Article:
Trends come and go but hopefully the true meanings behind them stay. Kelly Mitchell, the owner of Buddha Barn Yoga & Wellness in North Bellmore, New York, was ahead of the curve when it came to the goat yoga craze. “Obviously it’s very popular and trendy right now, but the reason I was attracted to it is because yoga is basically connection,” said Mitchell. “That’s what yoga is all about, and if you’re connecting to an animal or connecting in nature, that’s the perfect fusion of what yoga is.”

Mitchell does goat yoga as a separate entity from her studio, and uses the opportunity to raise awareness for goats rescued from slaughter houses and negligent owners. She works with a farm owner in Long Island who supplies the goats and they host the classes at a Historical Society nearby.

“It ropes them in with the trend but all for a reason,” said Mitchell. Her goal is to raise awareness for rescue, adoption and possibly people’s relationships with food, advocating for the possibility of not eating meat and viewing animals as pets.

As for other pets, Mitchell has experience doing yoga with puppies and kittens at her studio as well. She explained if you’re going to do yoga with animals, goats are wonderful for the interaction and connection. While puppies and kittens scurry and hide during practice, goats are friendly and curious.

Mitchell said goats will lay on your mat, and even climb on your back during downward dog or table top positions. Goats are naturally attracted to humans, especially the babies that have been rescued and bottle fed. Because they look at that person as their mom, they want to be nurtured through cuddling, petting and holding from humans.

Mitchell also explained by incorporating being outside in the fresh air, students are able to broaden their horizons. During these classes she reminds students yoga is not just about physical postures, but instead being present in the moment and moving your body while connecting your breath. When your hands and feet are in the grass, there’s a unique connection to Earth and everything around you.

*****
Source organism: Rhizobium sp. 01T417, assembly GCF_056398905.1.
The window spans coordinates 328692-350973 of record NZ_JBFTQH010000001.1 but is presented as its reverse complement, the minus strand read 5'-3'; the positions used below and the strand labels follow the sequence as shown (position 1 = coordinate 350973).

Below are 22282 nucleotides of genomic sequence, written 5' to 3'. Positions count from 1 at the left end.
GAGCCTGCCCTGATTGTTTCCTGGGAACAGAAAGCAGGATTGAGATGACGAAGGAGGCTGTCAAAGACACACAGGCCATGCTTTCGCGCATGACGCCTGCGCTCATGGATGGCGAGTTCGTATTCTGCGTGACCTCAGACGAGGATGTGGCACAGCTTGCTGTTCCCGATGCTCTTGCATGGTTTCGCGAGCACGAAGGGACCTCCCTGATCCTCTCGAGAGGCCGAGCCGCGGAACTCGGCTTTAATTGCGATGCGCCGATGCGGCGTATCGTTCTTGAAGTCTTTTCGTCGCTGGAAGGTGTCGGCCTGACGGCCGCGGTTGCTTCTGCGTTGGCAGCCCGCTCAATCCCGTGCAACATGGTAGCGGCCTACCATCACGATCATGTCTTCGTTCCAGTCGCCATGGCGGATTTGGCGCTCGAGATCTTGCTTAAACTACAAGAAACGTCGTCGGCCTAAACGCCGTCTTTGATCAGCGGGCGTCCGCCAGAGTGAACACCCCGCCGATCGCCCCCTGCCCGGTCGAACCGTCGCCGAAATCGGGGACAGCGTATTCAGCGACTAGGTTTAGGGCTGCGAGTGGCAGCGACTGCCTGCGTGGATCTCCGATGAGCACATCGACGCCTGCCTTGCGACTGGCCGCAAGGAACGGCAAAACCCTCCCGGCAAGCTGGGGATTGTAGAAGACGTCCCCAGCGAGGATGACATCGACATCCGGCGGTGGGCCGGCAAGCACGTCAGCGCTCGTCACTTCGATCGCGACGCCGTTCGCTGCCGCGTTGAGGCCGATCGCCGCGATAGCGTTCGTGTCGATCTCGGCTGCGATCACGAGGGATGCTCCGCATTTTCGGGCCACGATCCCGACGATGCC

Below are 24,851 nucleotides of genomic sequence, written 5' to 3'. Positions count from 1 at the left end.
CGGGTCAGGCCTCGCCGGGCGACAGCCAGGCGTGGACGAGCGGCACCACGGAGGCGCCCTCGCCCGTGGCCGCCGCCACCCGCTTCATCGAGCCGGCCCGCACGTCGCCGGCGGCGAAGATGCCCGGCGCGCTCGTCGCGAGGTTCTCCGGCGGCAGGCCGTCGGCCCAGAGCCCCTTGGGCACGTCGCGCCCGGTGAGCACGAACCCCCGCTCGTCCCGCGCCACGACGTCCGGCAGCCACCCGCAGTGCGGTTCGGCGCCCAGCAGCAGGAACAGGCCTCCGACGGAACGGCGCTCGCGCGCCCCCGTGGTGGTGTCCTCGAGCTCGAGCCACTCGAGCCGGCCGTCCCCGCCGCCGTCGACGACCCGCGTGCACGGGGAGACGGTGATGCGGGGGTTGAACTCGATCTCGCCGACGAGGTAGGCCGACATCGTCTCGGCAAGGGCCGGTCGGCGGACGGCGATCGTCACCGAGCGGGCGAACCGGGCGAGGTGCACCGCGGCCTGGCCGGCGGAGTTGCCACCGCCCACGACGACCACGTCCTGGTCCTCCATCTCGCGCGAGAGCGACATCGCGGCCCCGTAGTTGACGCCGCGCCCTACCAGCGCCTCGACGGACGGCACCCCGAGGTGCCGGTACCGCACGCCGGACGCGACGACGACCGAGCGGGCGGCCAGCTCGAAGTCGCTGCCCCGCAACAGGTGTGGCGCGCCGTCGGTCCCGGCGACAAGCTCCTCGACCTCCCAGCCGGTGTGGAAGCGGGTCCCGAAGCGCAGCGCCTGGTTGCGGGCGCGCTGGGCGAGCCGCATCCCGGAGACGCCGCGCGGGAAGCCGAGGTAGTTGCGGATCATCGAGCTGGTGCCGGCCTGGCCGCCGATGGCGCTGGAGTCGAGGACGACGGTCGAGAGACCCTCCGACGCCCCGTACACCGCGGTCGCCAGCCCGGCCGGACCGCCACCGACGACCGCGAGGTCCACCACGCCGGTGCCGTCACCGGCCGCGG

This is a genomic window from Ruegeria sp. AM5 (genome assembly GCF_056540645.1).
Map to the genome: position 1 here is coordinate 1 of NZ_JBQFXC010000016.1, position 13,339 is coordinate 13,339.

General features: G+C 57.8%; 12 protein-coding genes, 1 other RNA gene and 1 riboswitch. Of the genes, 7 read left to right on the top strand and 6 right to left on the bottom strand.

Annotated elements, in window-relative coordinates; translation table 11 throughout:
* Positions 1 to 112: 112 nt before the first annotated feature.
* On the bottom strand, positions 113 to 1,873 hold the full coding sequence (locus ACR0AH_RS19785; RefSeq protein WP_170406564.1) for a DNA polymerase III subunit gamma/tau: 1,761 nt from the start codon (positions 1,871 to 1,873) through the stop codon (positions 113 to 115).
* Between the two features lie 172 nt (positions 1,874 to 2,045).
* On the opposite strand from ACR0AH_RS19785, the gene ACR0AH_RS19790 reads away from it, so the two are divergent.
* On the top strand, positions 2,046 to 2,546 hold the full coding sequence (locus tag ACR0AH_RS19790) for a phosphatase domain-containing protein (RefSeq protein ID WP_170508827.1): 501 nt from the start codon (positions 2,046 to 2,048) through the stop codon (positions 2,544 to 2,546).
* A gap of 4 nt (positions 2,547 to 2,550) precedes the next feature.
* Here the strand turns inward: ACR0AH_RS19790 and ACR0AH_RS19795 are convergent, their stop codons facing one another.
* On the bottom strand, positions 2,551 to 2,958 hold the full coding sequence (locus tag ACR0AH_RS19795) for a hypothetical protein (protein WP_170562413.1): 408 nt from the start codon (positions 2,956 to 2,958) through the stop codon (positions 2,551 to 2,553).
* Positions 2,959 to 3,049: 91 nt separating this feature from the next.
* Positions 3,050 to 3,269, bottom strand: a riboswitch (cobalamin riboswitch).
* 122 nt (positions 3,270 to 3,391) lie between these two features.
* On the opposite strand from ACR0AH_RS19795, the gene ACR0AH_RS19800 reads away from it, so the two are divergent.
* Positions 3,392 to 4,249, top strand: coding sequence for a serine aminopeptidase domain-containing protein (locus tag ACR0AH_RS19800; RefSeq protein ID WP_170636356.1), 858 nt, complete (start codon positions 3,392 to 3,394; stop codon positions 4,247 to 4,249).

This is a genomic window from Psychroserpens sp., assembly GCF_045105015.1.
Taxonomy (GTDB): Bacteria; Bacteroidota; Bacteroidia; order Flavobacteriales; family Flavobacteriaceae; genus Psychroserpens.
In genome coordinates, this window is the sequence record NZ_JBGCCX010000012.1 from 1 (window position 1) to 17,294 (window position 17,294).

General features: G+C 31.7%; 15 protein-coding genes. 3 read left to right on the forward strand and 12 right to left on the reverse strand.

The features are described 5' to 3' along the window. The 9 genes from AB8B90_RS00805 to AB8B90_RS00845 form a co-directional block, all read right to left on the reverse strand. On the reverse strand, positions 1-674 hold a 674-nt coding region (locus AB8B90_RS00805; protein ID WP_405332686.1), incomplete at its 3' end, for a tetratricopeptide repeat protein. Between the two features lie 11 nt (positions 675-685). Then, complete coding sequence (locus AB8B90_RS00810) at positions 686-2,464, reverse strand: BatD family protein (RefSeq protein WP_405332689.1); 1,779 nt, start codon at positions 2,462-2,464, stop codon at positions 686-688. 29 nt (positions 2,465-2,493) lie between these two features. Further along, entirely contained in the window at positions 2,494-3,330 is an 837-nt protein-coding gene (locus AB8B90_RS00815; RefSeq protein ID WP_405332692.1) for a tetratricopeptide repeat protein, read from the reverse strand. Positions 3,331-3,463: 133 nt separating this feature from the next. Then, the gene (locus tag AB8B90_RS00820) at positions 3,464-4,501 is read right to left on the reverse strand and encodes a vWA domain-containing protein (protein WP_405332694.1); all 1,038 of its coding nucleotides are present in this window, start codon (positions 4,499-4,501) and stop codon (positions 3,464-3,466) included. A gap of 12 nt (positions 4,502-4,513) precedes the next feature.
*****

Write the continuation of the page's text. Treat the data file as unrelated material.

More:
The most challenging aspect during goat yoga is keeping everybody engaged in the yoga practice. Mitchell’s method is to be light and easy, and let people enjoy themselves without too much rigidity. One example of how she changes it up in comparison to traditional yoga is the eyes are usually closed during Savasana, but during goat yoga she always encourage students to keep their eyes open and just take it all in — the weather, the sky, the grass and the goats coming up to you.

“You kind of have to go with the flow,” said Mitchell. “The first thing I say when I start the practice is I won’t take it personally if you’re not listening to me. It’s like I’m giving them the OK to have fun, because we should never take yoga too seriously.”